Woolworths posts a $1.23 billion loss, cuts dividends

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Woolworths posted a full year net loss of $1.23 billion, as the retailer exits the hardware industry, restructures and rebuilds its supermarket business.

The worse than expected loss was a stark contrast to the $2.146 billion profit of 2015.

Total revenue for 2016 slipped 0.8% down to $60.65 billion.

Excluding significant items, net profit was down almost 40% to $1.558 billion. Woolworths announced yesterday it was shutting its loss-making Masters hardware business, selling the property and putting at risk the jobs of 7700 people.

The retailer’s first full year loss for more than 20 years was on the back of writedowns of $4.01 billion before tax or $2.627 billion after tax, mainly on the home improvement business.

A final dividend of 33 cents a share was declared, bringing the full year payout to 77 cents, a 44.6% fall from the 139 cents of 2015.

Food sales were down 0.2% to $34.79 million, a continuation of flat growth while the new CEO, Brad Banducci, works on a transformation program, what he calls the “rebuilding of Woolworths”.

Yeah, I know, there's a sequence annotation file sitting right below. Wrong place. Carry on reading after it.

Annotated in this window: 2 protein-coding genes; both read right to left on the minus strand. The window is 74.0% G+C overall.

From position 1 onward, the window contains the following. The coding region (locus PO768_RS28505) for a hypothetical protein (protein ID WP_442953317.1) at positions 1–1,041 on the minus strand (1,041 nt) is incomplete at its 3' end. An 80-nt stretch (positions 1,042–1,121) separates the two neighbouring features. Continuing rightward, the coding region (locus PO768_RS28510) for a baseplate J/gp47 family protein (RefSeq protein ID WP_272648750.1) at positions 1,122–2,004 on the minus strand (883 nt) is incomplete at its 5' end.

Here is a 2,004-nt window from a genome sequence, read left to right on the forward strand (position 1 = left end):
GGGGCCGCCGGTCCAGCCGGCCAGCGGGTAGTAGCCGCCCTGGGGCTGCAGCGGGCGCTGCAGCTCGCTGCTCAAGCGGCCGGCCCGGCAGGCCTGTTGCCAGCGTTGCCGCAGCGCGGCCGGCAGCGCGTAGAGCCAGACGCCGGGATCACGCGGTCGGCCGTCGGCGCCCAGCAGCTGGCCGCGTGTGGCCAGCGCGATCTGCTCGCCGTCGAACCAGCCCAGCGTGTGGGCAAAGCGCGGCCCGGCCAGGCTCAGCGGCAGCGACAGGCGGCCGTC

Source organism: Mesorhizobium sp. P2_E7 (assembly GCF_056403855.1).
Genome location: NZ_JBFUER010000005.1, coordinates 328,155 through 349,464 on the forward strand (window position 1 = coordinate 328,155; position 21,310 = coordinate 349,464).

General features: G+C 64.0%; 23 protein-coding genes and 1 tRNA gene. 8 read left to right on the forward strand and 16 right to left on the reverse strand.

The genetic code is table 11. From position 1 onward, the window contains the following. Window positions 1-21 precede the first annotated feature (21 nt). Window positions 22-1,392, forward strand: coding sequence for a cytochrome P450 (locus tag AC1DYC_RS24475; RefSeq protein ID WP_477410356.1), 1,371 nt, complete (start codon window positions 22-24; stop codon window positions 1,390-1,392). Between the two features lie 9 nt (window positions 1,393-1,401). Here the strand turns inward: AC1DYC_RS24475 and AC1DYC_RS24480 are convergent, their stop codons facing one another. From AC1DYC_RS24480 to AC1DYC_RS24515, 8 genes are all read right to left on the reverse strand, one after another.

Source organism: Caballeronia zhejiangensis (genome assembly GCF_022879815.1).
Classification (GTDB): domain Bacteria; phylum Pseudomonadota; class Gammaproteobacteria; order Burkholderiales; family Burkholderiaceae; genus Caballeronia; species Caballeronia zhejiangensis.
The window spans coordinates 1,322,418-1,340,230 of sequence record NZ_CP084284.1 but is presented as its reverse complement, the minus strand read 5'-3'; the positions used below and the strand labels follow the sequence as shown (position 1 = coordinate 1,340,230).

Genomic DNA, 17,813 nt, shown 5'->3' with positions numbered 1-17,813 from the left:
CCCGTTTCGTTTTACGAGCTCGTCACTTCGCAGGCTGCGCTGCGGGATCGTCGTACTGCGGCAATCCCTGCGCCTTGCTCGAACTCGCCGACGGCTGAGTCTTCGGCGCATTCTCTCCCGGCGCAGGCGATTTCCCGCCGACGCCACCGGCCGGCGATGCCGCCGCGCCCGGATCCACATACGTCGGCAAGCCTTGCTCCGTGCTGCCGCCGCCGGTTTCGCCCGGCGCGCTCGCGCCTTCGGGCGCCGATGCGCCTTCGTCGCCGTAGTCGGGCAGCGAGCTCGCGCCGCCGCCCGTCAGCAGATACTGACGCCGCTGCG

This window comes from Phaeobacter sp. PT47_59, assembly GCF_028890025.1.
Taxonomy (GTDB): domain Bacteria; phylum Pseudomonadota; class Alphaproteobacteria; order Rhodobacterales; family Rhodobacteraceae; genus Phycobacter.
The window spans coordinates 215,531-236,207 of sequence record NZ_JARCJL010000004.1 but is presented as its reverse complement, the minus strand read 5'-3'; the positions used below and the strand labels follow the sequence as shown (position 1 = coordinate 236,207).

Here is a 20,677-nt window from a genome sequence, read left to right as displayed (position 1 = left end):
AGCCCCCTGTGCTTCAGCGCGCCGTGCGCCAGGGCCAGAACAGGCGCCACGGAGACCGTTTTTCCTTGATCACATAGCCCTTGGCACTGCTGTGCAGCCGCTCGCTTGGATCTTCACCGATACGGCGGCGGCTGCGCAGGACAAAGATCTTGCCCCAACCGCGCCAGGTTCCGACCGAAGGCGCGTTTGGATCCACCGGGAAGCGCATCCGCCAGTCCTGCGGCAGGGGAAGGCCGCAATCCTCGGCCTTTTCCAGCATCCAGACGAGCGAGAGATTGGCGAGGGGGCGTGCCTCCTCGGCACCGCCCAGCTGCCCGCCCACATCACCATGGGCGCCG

BIGW reported a loss before interest and tax before significant items of $14.9 million largely due to lower sales and extensive clearance activity.

Woolworths has been under pressure from discount supermarket chains including Aldi and is running behind its major competitor, Coles, which yesterday reported full year earnings growth of 4.3%.

“We are seeing early signs of progress as we work to restore our competitiveness and improve our culture in Australian food,” says Banducci.

“We have also addressed significant issues facing the Group with the decision to exit home improvement.”

Banducci says there are early signs of momentum but warned of a highly competitive market.

“As we have consistently said, this is a three to five year journey,” he says.

The results in detail:

One consequence of increased competition is a continuing slide in shelf prices at Woolworths. Average prices fell 2.3% in 2016. Excluding tobacco, average prices fell 3.8% in the fourth quarter.

This is part of the reason sales per square metre fell at Woolworths supermarkets by 3.7% to $16,000.

“We invested over $500 million in lowering prices or not passing through cost price increases to our customers,” says Banducci.

“We continue to reduce our reliance on promotions in favour of lower shelf prices with 1,580 products on our price dropped program by the end of the year.”

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